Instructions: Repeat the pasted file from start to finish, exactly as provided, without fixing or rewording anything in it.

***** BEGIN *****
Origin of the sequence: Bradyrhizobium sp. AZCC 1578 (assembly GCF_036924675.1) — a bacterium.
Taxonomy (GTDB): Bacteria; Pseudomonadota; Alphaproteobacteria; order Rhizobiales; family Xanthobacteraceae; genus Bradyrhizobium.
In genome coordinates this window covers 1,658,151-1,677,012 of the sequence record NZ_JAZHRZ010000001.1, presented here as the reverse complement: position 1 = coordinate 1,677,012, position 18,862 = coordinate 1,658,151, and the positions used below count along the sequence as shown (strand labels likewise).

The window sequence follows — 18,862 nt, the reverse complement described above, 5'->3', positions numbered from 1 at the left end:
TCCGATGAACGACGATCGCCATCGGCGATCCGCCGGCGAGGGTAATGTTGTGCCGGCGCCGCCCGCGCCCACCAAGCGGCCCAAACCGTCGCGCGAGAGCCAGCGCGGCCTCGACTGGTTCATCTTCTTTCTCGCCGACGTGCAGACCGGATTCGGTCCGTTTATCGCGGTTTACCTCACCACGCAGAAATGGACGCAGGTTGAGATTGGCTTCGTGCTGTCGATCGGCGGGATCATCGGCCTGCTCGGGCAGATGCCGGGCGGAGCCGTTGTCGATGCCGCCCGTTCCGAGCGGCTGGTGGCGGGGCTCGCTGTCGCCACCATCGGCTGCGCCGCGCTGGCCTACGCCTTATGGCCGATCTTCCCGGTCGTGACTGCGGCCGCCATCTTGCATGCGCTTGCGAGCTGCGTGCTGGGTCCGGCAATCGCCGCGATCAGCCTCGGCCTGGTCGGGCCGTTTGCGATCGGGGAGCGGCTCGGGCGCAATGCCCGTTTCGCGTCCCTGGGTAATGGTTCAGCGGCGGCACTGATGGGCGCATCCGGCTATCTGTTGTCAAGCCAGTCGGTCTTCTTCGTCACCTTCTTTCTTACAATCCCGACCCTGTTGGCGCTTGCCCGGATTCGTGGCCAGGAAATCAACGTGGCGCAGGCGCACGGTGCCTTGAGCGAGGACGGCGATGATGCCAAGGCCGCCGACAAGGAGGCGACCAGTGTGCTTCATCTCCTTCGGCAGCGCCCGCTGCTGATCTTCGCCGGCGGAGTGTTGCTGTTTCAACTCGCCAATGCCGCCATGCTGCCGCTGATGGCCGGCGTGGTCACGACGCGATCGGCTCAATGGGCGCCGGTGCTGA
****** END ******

Origin of the sequence: Bradyrhizobium sp. AZCC 1578 (assembly GCF_036924675.1) — a bacterium.
Taxonomy (GTDB): Bacteria; Pseudomonadota; Alphaproteobacteria; order Rhizobiales; family Xanthobacteraceae; genus Bradyrhizobium.
In genome coordinates this window covers 1,658,151-1,677,012 of the sequence record NZ_JAZHRZ010000001.1, presented here as the reverse complement: position 1 = coordinate 1,677,012, position 18,862 = coordinate 1,658,151, and the positions used below count along the sequence as shown (strand labels likewise).

The window sequence follows — 18,862 nt, the reverse complement described above, 5'->3', positions numbered from 1 at the left end:
TCCGATGAACGACGATCGCCATCGGCGATCCGCCGGCGAGGGTAATGTTGTGCCGGCGCCGCCCGCGCCCACCAAGCGGCCCAAACCGTCGCGCGAGAGCCAGCGCGGCCTCGACTGGTTCATCTTCTTTCTCGCCGACGTGCAGACCGGATTCGGTCCGTTTATCGCGGTTTACCTCACCACGCAGAAATGGACGCAGGTTGAGATTGGCTTCGTGCTGTCGATCGGCGGGATCATCGGCCTGCTCGGGCAGATGCCGGGCGGAGCCGTTGTCGATGCCGCCCGTTCCGAGCGGCTGGTGGCGGGGCTCGCTGTCGCCACCATCGGCTGCGCCGCGCTGGCCTACGCCTTATGGCCGATCTTCCCGGTCGTGACTGCGGCCGCCATCTTGCATGCGCTTGCGAGCTGCGTGCTGGGTCCGGCAATCGCCGCGATCAGCCTCGGCCTGGTCGGGCCGTTTGCGATCGGGGAGCGGCTCGGGCGCAATGCCCGTTTCGCGTCCCTGGGTAATGGTTCAGCGGCGGCACTGATGGGCGCATCCGGCTATCTGTTGTCAAGCCAGTCGGTCTTCTTCGTCACCTTCTTTCTTACAATCCCGACCCTGTTGGCGCTTGCCCGGATTCGTGGCCAGGAAATCAACGTGGCGCAGGCGCACGGTGCCTTGAGCGAGGACGGCGATGATGCCAAGGCCGCCGACAAGGAGGCGACCAGTGTGCTTCATCTCCTTCGGCAGCGCCCGCTGCTGATCTTCGCCGGCGGAGTGTTGCTGTTTCAACTCGCCAATGCCGCCATGCTGCCGCTGATGGCCGGCGTGGTCACGACGCGATCGGCTCAATGGGCGCCGGTGCTGA